Governors: Economies, education intertwined

ASPEN — Ensuring adequate health care and education and even providing for gay rights are integral to boosting states’ economies, Democratic governors said Saturday.

The governors spoke at an Aspen Institute forum while in town for a Democratic Governors Association meeting. Gov. John Hickenlooper of Colorado was joined by Govs. Peter Shumlin of Vermont, Jay Nixon of Missouri, Jay Inslee of Washington and Lincoln Chafee of Rhode Island.

While boasting about the strength of their economies, the governors pointed to the role that factors such as health care can play in job creation.

Shumlin, chairman of the Democratic Governors Association, said small businesses are challenged by the inability to control health care costs. To grow jobs and improve quality of life in Vermont, “we had to make health care a right instead of a privilege,” he said.

He said Vermont, which has the nation’s third-lowest unemployment rate, is pursuing health care reforms including trying to become by 2017 the first state with a single-payer system where health care follows an individual when they change jobs.

To control costs, Vermont is focusing on reimbursements based on outcomes and quality of care, rather than quantity of care, he said.

As a result, “we’ll be healthier, smarter and better able to compete for jobs and economic opportunity,” he said.

Inslee said Washington also wants to follow the outcome-based concept.

“We don’t want to pay for procedures any more. We want to pay for health,” he said.

Nixon said Missouri has rebuilt its economy based on fiscal discipline, including the state employing 4,500 fewer people as it cut spending during his first term. But at the same time, “we have focused a tremendous amount of effort on education,” he said.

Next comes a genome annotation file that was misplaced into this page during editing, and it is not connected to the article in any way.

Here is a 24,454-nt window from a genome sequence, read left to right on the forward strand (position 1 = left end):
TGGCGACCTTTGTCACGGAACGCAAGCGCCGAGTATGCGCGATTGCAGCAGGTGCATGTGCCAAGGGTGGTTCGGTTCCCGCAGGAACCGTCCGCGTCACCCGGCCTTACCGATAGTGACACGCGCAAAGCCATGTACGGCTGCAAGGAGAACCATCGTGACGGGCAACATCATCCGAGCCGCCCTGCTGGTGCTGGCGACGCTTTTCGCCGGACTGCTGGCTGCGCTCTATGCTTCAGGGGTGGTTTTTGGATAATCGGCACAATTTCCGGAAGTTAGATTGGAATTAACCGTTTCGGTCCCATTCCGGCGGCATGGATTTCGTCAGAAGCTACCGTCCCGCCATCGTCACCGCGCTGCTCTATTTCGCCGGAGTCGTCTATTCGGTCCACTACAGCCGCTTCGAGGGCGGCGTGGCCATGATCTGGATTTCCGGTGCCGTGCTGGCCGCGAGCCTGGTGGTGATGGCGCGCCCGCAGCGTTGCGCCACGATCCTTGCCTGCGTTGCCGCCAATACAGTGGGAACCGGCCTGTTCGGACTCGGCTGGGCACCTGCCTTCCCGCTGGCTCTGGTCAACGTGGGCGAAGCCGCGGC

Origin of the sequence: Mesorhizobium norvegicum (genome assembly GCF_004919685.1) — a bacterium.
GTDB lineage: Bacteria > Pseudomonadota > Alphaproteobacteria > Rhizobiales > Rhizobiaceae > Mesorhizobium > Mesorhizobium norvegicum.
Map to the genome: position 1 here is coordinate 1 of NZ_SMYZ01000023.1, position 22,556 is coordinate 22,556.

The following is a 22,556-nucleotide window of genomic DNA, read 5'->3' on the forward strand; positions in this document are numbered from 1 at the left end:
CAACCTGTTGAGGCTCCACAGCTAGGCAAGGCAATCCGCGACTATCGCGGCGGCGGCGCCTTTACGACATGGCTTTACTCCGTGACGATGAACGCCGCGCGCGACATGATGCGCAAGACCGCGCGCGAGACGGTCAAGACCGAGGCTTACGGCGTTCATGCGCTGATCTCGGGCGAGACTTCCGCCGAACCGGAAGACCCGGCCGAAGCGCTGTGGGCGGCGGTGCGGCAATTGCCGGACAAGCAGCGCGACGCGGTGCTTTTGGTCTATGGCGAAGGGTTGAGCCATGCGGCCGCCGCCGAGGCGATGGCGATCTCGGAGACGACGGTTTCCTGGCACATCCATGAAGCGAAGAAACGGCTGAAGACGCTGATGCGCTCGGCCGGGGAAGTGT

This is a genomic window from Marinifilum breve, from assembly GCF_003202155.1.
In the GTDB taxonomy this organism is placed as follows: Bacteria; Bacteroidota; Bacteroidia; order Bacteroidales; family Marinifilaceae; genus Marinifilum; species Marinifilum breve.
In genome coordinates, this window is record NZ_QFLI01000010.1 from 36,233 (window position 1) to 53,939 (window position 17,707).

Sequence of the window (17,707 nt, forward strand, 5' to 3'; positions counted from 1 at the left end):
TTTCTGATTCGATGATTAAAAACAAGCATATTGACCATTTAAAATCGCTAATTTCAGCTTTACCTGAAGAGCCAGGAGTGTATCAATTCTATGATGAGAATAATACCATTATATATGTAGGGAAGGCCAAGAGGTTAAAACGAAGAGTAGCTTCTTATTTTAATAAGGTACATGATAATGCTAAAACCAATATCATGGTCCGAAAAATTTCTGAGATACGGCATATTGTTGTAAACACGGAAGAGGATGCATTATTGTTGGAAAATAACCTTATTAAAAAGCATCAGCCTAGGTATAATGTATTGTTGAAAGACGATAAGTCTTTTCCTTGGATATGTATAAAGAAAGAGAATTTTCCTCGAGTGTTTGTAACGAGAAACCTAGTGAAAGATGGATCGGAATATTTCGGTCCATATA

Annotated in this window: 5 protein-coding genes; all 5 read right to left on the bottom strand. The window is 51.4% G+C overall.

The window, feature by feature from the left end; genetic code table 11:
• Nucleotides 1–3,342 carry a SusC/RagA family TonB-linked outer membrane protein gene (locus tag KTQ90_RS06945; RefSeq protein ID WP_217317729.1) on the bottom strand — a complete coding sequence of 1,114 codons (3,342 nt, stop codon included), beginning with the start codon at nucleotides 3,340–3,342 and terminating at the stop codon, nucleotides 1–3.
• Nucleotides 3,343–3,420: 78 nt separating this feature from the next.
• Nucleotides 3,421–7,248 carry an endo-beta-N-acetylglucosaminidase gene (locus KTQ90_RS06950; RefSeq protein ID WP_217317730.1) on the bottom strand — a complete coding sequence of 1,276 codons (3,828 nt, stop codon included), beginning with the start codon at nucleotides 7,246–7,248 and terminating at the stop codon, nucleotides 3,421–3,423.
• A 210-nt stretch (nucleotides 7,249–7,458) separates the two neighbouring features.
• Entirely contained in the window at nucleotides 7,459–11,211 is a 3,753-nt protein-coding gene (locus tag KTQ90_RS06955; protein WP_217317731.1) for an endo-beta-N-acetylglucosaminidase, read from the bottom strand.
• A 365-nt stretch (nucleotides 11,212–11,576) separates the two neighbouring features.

This includes enabling more people to go to college by making it more affordable. Missouri has seen some of the smallest tuition increases in the country, and the state has gotten rid of duplicative degree programs while providing funding based on performance for higher education, he said.

Chafee said national trickle-down economics consisting of tax cuts for the wealthy, followed by wartime spending, causes federal deficits to come roaring back.

He said the road to economic recovery requires investing in education and keeping tuition rates down, including in places like Rhode Island where the number of people of color is quickly increasing.

“Education is the great equalizer,” he said.

He also said equal rights for gays is important to a state’s economy, something that Rhode Island recognized by passing marriage equality.

“If we want the entrepreneurs in our state we’ve got to have the welcome mat out for everybody,” he said to applause.

Shumlin pointed to Vermont’s national leadership in providing for marriage equality for gays, and said it’s an issue that younger generations view quite differently than his generally does.

“This is one of the fastest-moving civil rights issues that I’ve ever seen,” he said.

He also said limits are being placed on women’s health in some states at an “absolutely unprecedented” level and are “unconscionable.” He said the way to stop that is to elect pro-choice Democratic governors who will “get back to creating jobs, education, renewable energy, the things that America cares about.”

Hickenlooper let his colleagues do most of the talking Saturday but joined with Inslee in discussing the decisions in Colorado and Washington to legalize recreational marijuana use. Both voiced concern about the need to ensure youth are prevented from using the drug.

“My largest concern about this obviously is our kids. There is neuroscience that suggests this is particularly problematic, about kids using this at not the right age,” Inslee said.

Hickenlooper cited science suggesting youth use of marijuana could affect long-term memory for life. Noting that alcohol is heavily regulated in Colorado, he said, “We are going to regulate marijuana every bit as strictly.”

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